For a technology use to be successful, the circumstance of its introduction into a use context—or recontextualization— is crucial. The users of a technical artifact play an active role in this process: They appropriate the technology, that is, they explore a new technology and choose how to integrate (or not integrate) it into their practices and (work) routines. This chapter discusses a variety of factors that influence technology artifact appropriation. It illustrates the process of recontextualizing technological artifacts, and common pitfalls associated with it, as well as the protagonists doing the appropriation. For empirical illustration, case studies from different use contexts are presented, including some “lessons learned” drawn from them. Concluding, further research perspectives and challenges are discussed.
Life is what happens to you while you’re busy making other plans.
Imagine the following scenario: XNET is a virtual organization consisting of several individual and small-to-medium-sized enterprises in the consulting business. To strengthen their market position, the business partners venture for joint acquisition of customers and projects. Since the individual partners reside and work distributed geographically, they decide to establish a knowledge management system and intranet to enhance communication and information flow. After examining several options, a widely used off-the-shelf software product is chosen, which nevertheless allows for customization. A task force is installed that produces checklists, guidelines, and proposals for use. They also offer individual support and regularly monitor use. As the intranet turns out to be barely used, another software product is chosen and installed with quite some effort but equally low success, causing quite a bit of frustration. Finally, as part of a research project, a third groupware system is developed according to the network’s needs, but, usage reports remain disappointing. There are almost no contributions besides those posted by a few active network members, trying to foster use. The other members seem to mostly ignore the system, preferring communication via e-mail or face-to-face—just like they did before the new software was introduced.
This scenario has not been made up; it was adapted from a research project on technology development and use for virtual organizations (Janneck & Finck 2006a, b, Janneck, Finck & Obendorf 2006, Finck & Janneck 2008). It is a common experience that new technology—especially information technology—is not used as expected, less than expected, or even not used at all (cf. Huysman et al. 2003, Ciborra 1996, Orlikowski 1996, Bossen & Dalsgaard 2005). This is often a frustrating experience: Apart from not achieving the intended benefits, possibly pricy investments are lost.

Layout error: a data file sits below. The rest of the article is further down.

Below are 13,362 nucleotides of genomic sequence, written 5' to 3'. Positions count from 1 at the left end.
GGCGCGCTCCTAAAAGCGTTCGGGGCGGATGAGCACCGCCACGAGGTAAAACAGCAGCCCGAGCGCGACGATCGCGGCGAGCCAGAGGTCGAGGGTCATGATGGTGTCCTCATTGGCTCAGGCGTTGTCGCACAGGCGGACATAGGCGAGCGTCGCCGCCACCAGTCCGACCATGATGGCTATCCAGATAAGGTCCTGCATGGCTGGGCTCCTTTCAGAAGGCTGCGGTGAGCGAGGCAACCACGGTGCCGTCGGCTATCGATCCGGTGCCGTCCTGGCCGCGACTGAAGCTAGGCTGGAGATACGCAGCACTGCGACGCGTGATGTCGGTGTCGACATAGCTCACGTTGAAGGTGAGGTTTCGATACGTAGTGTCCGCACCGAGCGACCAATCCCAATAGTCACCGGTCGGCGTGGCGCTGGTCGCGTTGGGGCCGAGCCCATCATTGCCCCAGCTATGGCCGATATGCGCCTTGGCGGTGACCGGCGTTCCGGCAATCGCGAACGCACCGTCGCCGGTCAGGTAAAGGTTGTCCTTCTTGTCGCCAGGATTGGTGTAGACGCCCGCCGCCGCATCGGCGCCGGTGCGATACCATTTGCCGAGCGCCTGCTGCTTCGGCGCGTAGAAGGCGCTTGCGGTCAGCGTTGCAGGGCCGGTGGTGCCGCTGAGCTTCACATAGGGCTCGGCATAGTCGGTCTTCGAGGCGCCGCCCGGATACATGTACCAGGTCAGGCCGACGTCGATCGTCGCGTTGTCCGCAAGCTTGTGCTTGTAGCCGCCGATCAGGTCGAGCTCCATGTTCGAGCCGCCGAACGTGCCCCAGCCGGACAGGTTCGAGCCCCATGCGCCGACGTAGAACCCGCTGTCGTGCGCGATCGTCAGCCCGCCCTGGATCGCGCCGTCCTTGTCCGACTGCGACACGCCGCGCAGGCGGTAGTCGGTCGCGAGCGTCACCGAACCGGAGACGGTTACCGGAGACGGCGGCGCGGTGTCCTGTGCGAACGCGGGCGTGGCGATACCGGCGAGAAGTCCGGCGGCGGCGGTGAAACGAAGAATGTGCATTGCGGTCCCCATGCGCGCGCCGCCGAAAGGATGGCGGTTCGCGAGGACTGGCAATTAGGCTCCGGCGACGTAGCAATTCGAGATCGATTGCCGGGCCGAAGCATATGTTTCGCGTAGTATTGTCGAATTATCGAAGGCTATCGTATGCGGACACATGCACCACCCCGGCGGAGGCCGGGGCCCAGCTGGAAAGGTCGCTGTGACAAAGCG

To ensure usability and suitability for the use context, state-of-the-art software engineering approaches stress the importance of involving users in the design process, e.g. participatory design (PD) or prototyping methods. Nevertheless, software engineering methods and research focus mostly on the phase before new information technology is put to regular use, which has been termed decontextualization phase (Krause, Rolf, Christ & Simon 2006, Simon, Janneck & Gumm 2006, Sesink 2003). However, for successful software support, the circumstances of its introduction into a use context and the development of use practices are equally crucial—a process analogously understood as recontextualization (Krause et al. 2006, Simon et al. 2006, Sesink 2003).
The recontextualization phase is accompanied by user activities known as technology appropriation (cf. Orlikowski, Yates, Okamura & Fujimoto 1995): Appropriation is “the process by which people adopt and adapt technology, fitting them into their working practices” (Dourish 2003). Thus, technology appropriation is an active endeavor of users who explore new technologies and choose how to integrate them into their lives. Appropriation might change technology (use): People might decide to use it differently than intended by the developers (maybe inventing highly creative ways of “misuse”), or not to use it at all. They might also decide to alter the technology itself, for example by changing the preset configuration of functions or modes of display—an activity known as tailoring (cf. Pipek 2005).
Appropriation can be an individual as well as a cooperative activity, with groups of users discussing and negotiating terms of usage. For groupware use in cooperative working and learning scenarios, collaborative appropriation has been described as an important success factor (cf. Huysman et al. 2003, Pipek 2005).
Key Terms in this Chapter
Decontextualization: Formalizing human and organizational actions and practices and transforming them into algorithms computers can execute as part of software or generally technology development.
Participatory Design: Software Engineering approach seeking active involvement of users in the design process.
Recontexualization: The process of bringing technology and the formalized practices associated with it back into the use context. Technology appropriation is understood as important part of recontextualization.
Technology Appropriation: The process of adopting and adapting technology by users or groups of users to integrate it into their lives, practices, and (work) routines.
Technology-use mediation: The process of moderating technology appropriation.
Social Identity Theory: Social psychological concept assuming that an individual’s self-concept and feeling of identity is closely related to memberships in different social groups.
Technology-use mediator: Organizationally sanctioned role supporting technology appropriation.